N.C. Attorney General Roy Cooper has filed suit against an eastern North Carolina charter school, contending that leaders of the now-closed Kinston school mismanaged public funds.
Cooper’s office released the details of their complaint against Kinston Charter Academy Tuesday, which named the school, CEO Ozie L. Hall and the school’s board chairwoman, Demyra McDonald-Hall, as defendants.
“Charter schools receive taxpayer dollars to educate students and they have a duty to spend them wisely,” Cooper said in a statement. “There are many excellent charter schools but North Carolina needs more tools to protect families who choose charter schools.”
From Cooper’s statement:
Currently state law fails to adequately provide how North Carolina can fully recover taxpayer dollars from charter schools that fail or become insolvent. Legislators should put safeguards in place to protect public education resources, Cooper said.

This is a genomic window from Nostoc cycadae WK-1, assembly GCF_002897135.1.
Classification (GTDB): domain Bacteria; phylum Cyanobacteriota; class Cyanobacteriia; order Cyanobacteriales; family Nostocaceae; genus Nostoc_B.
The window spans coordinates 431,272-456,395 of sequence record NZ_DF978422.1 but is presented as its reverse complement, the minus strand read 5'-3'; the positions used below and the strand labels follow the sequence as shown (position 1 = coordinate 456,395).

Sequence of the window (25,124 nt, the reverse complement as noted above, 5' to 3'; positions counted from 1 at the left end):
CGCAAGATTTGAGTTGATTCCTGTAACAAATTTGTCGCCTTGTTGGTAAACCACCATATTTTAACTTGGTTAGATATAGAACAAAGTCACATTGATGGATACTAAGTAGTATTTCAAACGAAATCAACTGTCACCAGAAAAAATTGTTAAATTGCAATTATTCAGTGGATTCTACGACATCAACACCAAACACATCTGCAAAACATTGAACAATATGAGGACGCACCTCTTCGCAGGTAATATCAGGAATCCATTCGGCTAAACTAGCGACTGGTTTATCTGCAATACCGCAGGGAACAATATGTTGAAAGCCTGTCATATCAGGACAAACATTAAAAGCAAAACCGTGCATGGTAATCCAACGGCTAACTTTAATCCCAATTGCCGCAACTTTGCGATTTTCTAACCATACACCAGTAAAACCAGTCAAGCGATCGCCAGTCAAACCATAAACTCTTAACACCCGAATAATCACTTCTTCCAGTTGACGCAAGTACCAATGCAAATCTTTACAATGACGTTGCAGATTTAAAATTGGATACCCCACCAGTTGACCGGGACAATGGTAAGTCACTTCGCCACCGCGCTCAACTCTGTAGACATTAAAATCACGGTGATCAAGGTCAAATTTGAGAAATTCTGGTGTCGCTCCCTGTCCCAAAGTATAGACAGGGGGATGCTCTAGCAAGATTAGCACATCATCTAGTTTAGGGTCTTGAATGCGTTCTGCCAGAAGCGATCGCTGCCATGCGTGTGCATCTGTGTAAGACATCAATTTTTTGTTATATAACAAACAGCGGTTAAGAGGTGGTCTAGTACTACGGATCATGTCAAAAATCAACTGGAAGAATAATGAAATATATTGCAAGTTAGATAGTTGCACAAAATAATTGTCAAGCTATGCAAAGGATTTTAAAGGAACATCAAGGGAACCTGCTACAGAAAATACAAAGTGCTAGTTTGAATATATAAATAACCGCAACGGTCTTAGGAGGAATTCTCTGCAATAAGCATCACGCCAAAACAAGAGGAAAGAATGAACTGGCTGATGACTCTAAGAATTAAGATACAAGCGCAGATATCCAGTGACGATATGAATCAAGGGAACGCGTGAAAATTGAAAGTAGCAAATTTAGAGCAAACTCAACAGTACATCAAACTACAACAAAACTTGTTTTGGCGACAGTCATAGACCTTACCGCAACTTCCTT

The complaint filed today in Wake County Superior Court alleges violations of North Carolina laws on deceptive trade practices, non-profit management and false claims. Cooper is asking the court to freeze the defendants’ assets and order them to repay misspent state funds as well as pay damages and civil penalties.
As alleged in the complaint, Hall and McDonald-Hall:
- Falsely inflated the number of students Kinston Charter Academy would enroll so they could get more tax dollars, even though they knew the school would not be able to stay open for the 2013-2014 term.
- Failed to disclose the school’s problems to students and their families, recruiting new students to enroll in the school while on the verge of closing it.
- Took out risky loans with exorbitant fees and interest rates, borrowing $170,000 for less than two months at a cost of $60,000 which put the school in worse shape financially.
- Used public money intended for educational purposes to enrich themselves and their family.
A January, 2015 report released by the State Auditor revealed many of the financial improprieties alleged in the lawsuit, including more than $11,000 in payments made to the defendants for unused vacation time and unspecified reimbursements and $2,500 to a daughter for a website that didn’t work—all while Kinston Charter Academy owed $370,825 for teacher salaries, insurance, retirement and other payroll obligations.